Since 31 July 2014, the Council has, in response to Russia’s actions to destabilise the situation in Ukraine, adopted restrictive measures against a number of Russian banks and undertakings which specialise in the oil and gas sector. Those measures impose restrictions on certain financial transactions and on the export of certain sensitive goods and technologies, restrict the access of certain Russian entities to the capital market and prohibit the provision of services required for certain oil transactions. The objective of the measures adopted by the Council is to increase the cost of actions taken by Russia to undermine the sovereignty of Ukraine. A number of undertakings and banks affected by those measures brought actions for their annulment before the General Court of the European Union.
In its judgements today, the General Court finds, first of all, that it has jurisdiction to review the legality of the contested acts and that the actions are admissible, as the entities which brought these actions are directly and individually concerned by the measures in question or, in the case of the export restrictions, are directly concerned by acts that do not entail implementing measures.
As to the substance, the Court rules in particular that the reasons given by the Council for the contested acts are sufficient and that the statements of reasons enabled the entities concerned to ascertain the reasons for the restrictive measures affecting them and to challenge them. The Court also points out that the stated objective of the contested acts is to increase the costs of Russia’s actions to undermine Ukraine’s territorial integrity, sovereignty and independence, and to promote a peaceful settlement of the crisis. According to the Court, such an objective is consistent with the objective of maintaining peace and international security, in accordance with the objectives of the European Union’s external action set out in Article 21 TEU. The Court also states that the Council can impose, if it deems it appropriate, restrictions which target undertakings active in specific sectors of the Russian economy in which products, technologies or services imported from the European Union are particularly significant.
The Court goes on to note that the question whether the restrictive measures at issue are compatible with the EU-Russia Partnership Agreement has already been settled by the Court of Justice in its Rosneft judgement of 28 March 2017. The Court of Justice considered that the adoption of the restrictive measures was necessary for the protection of the essential security interests of the European Union and for maintaining peace and international security, and that an examination of the acts at issue in the light of the EU-Russia Partnership Agreement had disclosed nothing that might affect the validity of those measures. As to the argument alleging breach of the principle of equal treatment and non-arbitrariness, the Court of Justice found that the choice of targeting undertakings or sectors that are reliant on cutting-edge technology or expertise mainly available in the European Union is consistent with the objective of ensuring the effectiveness of the restrictive measures and ensuring that the effect of those measures is not offset by the importation, into Russia, of substitute products, technologies or services from third countries.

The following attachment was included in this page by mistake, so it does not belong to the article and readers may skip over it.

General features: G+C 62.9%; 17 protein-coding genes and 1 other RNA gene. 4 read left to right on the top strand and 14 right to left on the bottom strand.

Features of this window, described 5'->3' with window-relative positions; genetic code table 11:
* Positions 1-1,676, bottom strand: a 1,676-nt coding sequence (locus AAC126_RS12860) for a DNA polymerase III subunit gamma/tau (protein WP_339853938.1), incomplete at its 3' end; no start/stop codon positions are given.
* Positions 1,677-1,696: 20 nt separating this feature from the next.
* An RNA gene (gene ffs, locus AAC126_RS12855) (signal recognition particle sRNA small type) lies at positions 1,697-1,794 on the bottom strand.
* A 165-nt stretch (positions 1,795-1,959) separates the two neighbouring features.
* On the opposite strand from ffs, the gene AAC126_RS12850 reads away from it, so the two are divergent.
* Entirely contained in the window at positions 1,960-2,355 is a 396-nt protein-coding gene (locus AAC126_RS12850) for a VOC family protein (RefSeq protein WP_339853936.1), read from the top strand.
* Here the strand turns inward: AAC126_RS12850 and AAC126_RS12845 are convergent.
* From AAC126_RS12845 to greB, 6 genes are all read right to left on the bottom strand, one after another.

The General Court further points out that, in the context of the principle of proportionality, the Court of Justice held that the EU legislature had to be allowed a broad discretion in areas which involve political, economic and social choices on its part, and in which it is called upon to undertake complex assessments. In accordance with the ruling of the Court of Justice, there is a reasonable relationship between the content of the contested acts and their objective. The General Court notes that the importance of the objectives pursued is such as to justify the possibility that, for certain operators, which are in no way responsible for the situation which led to the adoption of the sanctions, the consequences may be negative, even significantly so. Therefore, interference with the freedom to conduct a business and the right to property of the entities concerned cannot be considered to be disproportionate.
Credit: Holly Gallagher – curia.europa.eu